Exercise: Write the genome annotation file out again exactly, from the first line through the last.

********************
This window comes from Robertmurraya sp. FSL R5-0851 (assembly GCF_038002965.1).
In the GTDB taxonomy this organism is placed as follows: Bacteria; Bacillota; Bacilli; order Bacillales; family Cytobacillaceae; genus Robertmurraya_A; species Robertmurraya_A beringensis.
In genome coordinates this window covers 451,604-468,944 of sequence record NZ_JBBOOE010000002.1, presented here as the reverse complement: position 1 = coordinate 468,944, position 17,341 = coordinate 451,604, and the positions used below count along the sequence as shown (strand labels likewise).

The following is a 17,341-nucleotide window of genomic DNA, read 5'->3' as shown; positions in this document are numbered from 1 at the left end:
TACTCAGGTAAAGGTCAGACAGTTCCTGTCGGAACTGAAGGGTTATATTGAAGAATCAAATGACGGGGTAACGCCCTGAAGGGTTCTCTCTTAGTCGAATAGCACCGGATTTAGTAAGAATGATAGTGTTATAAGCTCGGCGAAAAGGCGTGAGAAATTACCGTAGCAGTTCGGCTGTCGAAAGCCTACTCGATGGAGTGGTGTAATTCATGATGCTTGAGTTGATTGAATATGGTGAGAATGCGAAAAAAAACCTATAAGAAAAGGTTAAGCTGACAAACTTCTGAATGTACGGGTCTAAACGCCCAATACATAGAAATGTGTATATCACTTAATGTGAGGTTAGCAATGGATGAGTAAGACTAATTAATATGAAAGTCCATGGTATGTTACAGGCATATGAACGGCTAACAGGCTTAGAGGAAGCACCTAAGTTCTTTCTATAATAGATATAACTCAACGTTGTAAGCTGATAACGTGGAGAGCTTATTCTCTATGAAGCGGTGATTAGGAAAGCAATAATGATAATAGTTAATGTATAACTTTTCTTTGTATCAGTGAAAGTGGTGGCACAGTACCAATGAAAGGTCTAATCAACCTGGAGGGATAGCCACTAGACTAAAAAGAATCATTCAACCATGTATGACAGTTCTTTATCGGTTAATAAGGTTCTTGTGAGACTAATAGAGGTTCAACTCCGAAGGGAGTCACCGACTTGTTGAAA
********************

This window comes from Robertmurraya sp. FSL R5-0851 (assembly GCF_038002965.1).
In the GTDB taxonomy this organism is placed as follows: Bacteria; Bacillota; Bacilli; order Bacillales; family Cytobacillaceae; genus Robertmurraya_A; species Robertmurraya_A beringensis.
In genome coordinates this window covers 451,604-468,944 of sequence record NZ_JBBOOE010000002.1, presented here as the reverse complement: position 1 = coordinate 468,944, position 17,341 = coordinate 451,604, and the positions used below count along the sequence as shown (strand labels likewise).

The following is a 17,341-nucleotide window of genomic DNA, read 5'->3' as shown; positions in this document are numbered from 1 at the left end:
TACTCAGGTAAAGGTCAGACAGTTCCTGTCGGAACTGAAGGGTTATATTGAAGAATCAAATGACGGGGTAACGCCCTGAAGGGTTCTCTCTTAGTCGAATAGCACCGGATTTAGTAAGAATGATAGTGTTATAAGCTCGGCGAAAAGGCGTGAGAAATTACCGTAGCAGTTCGGCTGTCGAAAGCCTACTCGATGGAGTGGTGTAATTCATGATGCTTGAGTTGATTGAATATGGTGAGAATGCGAAAAAAAACCTATAAGAAAAGGTTAAGCTGACAAACTTCTGAATGTACGGGTCTAAACGCCCAATACATAGAAATGTGTATATCACTTAATGTGAGGTTAGCAATGGATGAGTAAGACTAATTAATATGAAAGTCCATGGTATGTTACAGGCATATGAACGGCTAACAGGCTTAGAGGAAGCACCTAAGTTCTTTCTATAATAGATATAACTCAACGTTGTAAGCTGATAACGTGGAGAGCTTATTCTCTATGAAGCGGTGATTAGGAAAGCAATAATGATAATAGTTAATGTATAACTTTTCTTTGTATCAGTGAAAGTGGTGGCACAGTACCAATGAAAGGTCTAATCAACCTGGAGGGATAGCCACTAGACTAAAAAGAATCATTCAACCATGTATGACAGTTCTTTATCGGTTAATAAGGTTCTTGTGAGACTAATAGAGGTTCAACTCCGAAGGGAGTCACCGACTTGTTGAAA